Irvin is a command lefty who can’t afford to miss spots up and over the plate. He tried to go down and away with a 3-0 fastball against Rizzo in the third and the Cubs’ slugger crushed the heart-of-the-plate pitch off the scoreboard to tie the game.

Irvin pitched around Willson Contreras in the fifth to get to Almora. The walk to Contreras loaded the bases and brought pitching coach Chris Young to the mound. The plan was to go at Almora with changeups, but not, as Irvin said, with changeups that were “middle-in and belt high.” Irvin’s first pitch to Almora was right there and the Cubs’ centerfielder crushed it for four runs.

“Unfortunately, I just didn't make my pitch there and didn't make my pitch to Rizzo, either,” Irvin said. “They hurt me for it. I didn’t even get through five innings so I’m really disappointed.”

The big question now is: Will Irvin get another start next week against the Cardinals at home? His performance in his first two big-league starts would suggest that he deserves a look beyond a difficult outing in his third big-league start. But the Phillies can easily go in a different direction because Vince Velasquez is just about ready to come off the disabled list. That issue was talked about extensively before the game (see story).

After the game, Kapler wasn’t ready to make any decisions.

“I think that’s something that we want to spend some time thinking about,” he said. “After a loss like this and after we just kind of got punched, I think the main thing is that we go back and digest and look at what happened in the game and really evaluate it with a little distance between what happened. That’s usually how I approach those things.”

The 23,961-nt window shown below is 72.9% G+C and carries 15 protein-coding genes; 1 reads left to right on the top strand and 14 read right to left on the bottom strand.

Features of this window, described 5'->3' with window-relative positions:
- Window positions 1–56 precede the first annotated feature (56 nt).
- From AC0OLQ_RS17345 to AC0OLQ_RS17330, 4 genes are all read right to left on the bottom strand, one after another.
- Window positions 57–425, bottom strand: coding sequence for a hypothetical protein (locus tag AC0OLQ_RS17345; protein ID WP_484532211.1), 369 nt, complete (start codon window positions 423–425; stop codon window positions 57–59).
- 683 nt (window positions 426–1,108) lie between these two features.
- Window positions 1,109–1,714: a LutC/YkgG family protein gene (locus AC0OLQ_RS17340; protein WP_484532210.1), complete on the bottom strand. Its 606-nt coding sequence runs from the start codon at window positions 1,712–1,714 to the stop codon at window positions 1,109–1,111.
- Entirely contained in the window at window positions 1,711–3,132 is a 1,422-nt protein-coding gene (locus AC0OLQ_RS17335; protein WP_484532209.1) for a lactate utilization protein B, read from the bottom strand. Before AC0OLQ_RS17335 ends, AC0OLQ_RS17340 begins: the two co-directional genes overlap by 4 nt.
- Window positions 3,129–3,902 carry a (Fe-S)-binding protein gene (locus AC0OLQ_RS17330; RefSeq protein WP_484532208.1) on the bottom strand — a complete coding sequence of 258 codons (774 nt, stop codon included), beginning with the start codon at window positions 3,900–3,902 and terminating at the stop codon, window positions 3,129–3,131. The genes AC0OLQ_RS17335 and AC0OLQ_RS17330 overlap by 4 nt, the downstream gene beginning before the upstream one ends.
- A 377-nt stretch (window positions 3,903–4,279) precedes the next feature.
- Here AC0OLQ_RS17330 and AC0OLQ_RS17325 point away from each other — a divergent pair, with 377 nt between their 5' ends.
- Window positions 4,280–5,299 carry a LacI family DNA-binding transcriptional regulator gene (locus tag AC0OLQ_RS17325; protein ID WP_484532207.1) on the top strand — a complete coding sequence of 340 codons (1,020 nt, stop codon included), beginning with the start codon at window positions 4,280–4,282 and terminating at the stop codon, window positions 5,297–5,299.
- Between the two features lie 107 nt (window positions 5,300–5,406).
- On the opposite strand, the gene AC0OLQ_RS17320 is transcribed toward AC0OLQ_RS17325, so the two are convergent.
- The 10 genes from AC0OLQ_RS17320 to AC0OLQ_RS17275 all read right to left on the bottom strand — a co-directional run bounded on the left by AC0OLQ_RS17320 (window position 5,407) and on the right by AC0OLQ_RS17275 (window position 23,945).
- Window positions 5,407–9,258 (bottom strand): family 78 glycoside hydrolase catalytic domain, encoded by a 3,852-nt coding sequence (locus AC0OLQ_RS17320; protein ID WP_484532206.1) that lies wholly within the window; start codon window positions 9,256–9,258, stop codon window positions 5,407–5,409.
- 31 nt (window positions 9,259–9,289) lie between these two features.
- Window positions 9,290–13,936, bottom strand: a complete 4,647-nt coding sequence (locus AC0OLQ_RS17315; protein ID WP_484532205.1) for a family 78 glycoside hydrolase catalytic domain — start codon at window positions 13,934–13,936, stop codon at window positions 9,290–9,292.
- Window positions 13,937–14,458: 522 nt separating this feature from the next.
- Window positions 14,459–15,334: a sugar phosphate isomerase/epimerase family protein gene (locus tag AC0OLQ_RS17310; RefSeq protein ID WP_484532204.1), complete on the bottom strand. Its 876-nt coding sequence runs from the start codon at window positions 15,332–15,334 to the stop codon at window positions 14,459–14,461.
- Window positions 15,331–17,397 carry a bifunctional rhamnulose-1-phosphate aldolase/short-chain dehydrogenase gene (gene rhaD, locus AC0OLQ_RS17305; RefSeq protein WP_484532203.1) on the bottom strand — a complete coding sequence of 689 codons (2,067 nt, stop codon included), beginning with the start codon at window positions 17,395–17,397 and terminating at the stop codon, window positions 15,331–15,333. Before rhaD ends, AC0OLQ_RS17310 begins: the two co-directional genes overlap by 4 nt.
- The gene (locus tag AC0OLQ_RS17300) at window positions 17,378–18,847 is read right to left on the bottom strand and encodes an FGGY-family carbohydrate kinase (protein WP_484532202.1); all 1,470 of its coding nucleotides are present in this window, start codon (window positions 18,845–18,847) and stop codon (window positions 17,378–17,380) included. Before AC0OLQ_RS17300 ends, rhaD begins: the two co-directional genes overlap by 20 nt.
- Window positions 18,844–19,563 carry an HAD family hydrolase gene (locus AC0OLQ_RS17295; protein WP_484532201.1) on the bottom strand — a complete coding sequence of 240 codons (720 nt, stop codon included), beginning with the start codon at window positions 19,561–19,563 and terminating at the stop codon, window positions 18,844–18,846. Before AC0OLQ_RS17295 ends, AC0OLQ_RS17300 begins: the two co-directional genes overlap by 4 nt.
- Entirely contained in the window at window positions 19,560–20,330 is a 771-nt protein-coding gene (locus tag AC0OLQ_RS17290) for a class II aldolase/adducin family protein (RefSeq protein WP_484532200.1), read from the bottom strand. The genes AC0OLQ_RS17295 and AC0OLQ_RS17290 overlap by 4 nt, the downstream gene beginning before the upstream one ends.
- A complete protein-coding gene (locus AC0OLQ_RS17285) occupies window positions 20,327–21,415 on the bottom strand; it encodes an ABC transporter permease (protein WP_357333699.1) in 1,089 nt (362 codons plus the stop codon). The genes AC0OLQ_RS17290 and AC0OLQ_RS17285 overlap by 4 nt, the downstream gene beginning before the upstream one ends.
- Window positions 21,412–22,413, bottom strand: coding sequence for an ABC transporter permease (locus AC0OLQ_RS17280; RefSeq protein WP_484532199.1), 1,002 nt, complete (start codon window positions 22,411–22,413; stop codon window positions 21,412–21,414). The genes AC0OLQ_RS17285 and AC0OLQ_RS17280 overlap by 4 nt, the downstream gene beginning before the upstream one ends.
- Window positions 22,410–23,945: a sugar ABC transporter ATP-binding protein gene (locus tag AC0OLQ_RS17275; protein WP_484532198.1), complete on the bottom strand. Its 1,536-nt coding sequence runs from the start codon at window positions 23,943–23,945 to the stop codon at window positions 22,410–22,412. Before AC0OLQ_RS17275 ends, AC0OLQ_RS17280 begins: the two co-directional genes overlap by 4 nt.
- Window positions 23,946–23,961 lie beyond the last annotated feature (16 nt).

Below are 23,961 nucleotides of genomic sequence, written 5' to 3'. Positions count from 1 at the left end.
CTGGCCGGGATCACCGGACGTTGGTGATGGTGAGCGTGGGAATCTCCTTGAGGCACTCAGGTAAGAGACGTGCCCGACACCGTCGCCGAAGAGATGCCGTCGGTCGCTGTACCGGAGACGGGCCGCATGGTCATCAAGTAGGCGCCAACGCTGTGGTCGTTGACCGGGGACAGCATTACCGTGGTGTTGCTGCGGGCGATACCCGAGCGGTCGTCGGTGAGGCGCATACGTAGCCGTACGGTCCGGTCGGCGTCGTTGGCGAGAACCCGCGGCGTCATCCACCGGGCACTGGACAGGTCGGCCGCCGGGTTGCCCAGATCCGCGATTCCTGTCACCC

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Frustration mounting for Phillies after series loss to Orioles

Frustration mounting for Phillies after series loss to Orioles

The Phillies suffered their fourth defeat in the last five games when they were beaten by the Baltimore Orioles, 5-4, on Wednesday night at Citizens Bank Park.

The Orioles, who hit three home runs, have beaten the Phillies two nights in a row and will go for a series sweep Thursday afternoon.

The Phillies are 5-8 and frustration is mounting. Struggling Rhys Hoskins became the first Phillie in 10 years (Placido Polanco did it in 2010) to hit into three double plays. After the second one, he smashed his helmet to the ground and the sound echoed all over the empty ballpark.